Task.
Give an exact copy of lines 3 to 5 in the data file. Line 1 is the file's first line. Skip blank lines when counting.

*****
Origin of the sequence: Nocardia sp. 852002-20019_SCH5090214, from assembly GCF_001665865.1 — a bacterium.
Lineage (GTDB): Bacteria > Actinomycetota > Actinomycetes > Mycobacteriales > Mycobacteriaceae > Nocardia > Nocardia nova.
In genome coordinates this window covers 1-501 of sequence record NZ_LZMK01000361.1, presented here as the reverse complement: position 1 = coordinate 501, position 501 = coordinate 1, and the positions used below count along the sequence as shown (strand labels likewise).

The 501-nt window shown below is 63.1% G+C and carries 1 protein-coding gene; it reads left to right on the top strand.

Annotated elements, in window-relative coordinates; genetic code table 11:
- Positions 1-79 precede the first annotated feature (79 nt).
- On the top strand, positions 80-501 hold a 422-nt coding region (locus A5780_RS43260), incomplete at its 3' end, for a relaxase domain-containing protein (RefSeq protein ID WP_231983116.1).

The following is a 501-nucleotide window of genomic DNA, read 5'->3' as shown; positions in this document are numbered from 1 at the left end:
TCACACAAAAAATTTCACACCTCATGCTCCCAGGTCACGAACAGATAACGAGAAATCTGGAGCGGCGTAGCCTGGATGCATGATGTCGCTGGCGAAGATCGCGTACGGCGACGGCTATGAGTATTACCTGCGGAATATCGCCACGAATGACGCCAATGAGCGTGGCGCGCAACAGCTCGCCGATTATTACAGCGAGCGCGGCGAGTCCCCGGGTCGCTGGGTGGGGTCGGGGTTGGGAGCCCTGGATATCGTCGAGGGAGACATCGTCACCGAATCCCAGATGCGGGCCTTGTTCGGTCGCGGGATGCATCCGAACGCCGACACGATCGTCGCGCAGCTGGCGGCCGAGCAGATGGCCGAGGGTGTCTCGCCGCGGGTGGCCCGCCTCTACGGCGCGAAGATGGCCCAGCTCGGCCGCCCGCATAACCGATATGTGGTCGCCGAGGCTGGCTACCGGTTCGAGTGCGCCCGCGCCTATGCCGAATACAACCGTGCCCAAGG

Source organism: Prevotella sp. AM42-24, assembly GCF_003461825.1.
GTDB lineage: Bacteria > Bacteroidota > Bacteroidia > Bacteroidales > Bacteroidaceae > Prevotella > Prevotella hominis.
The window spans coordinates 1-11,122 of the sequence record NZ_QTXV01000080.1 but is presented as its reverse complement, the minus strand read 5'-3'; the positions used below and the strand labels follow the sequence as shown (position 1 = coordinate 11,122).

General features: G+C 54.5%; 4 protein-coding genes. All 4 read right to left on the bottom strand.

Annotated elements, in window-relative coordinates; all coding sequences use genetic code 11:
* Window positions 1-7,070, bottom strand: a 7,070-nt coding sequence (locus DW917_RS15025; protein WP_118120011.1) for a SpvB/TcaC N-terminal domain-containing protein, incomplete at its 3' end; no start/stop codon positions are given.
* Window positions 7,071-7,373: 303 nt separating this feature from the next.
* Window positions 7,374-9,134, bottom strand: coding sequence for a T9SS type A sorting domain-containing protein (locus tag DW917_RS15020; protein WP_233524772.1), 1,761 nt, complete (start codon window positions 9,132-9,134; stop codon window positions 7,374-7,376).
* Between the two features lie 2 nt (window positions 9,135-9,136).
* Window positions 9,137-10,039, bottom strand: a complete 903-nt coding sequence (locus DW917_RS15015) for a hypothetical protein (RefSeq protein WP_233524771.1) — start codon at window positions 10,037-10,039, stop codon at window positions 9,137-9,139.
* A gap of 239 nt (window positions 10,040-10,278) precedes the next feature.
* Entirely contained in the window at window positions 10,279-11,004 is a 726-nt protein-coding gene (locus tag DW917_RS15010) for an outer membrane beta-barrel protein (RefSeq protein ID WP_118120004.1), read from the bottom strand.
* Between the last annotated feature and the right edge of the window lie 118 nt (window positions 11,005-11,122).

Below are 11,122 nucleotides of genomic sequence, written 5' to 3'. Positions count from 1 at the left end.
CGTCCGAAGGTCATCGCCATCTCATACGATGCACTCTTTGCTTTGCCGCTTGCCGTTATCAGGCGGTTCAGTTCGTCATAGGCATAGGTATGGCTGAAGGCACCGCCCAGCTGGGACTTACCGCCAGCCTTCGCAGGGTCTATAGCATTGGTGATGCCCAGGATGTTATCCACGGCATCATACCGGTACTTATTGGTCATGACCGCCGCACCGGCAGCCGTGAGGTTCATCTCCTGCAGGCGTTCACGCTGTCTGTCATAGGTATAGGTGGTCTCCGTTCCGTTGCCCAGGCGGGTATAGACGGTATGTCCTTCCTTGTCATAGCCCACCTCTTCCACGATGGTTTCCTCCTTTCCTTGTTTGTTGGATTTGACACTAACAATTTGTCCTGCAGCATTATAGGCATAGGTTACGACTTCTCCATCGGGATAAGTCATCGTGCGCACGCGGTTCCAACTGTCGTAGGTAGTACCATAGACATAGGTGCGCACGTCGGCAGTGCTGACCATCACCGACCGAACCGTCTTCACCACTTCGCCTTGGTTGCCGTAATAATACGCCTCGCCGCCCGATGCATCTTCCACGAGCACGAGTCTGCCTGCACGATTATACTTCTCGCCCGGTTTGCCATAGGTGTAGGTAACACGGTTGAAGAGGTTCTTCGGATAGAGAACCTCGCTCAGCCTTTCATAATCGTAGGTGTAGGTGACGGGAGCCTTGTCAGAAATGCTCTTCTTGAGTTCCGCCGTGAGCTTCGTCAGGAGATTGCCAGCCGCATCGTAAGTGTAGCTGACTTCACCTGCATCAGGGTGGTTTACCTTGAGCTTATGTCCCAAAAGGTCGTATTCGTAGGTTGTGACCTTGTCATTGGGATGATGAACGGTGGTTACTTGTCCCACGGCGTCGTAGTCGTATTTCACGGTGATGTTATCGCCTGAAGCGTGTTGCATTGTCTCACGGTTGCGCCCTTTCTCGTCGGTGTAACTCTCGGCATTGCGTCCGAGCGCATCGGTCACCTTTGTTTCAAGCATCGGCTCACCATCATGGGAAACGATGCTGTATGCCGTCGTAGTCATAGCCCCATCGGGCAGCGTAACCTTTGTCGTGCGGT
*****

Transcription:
In genome coordinates this window covers 1-501 of sequence record NZ_LZMK01000361.1, presented here as the reverse complement: position 1 = coordinate 501, position 501 = coordinate 1, and the positions used below count along the sequence as shown (strand labels likewise).

The 501-nt window shown below is 63.1% G+C and carries 1 protein-coding gene; it reads left to right on the top strand.

Annotated elements, in window-relative coordinates; genetic code table 11: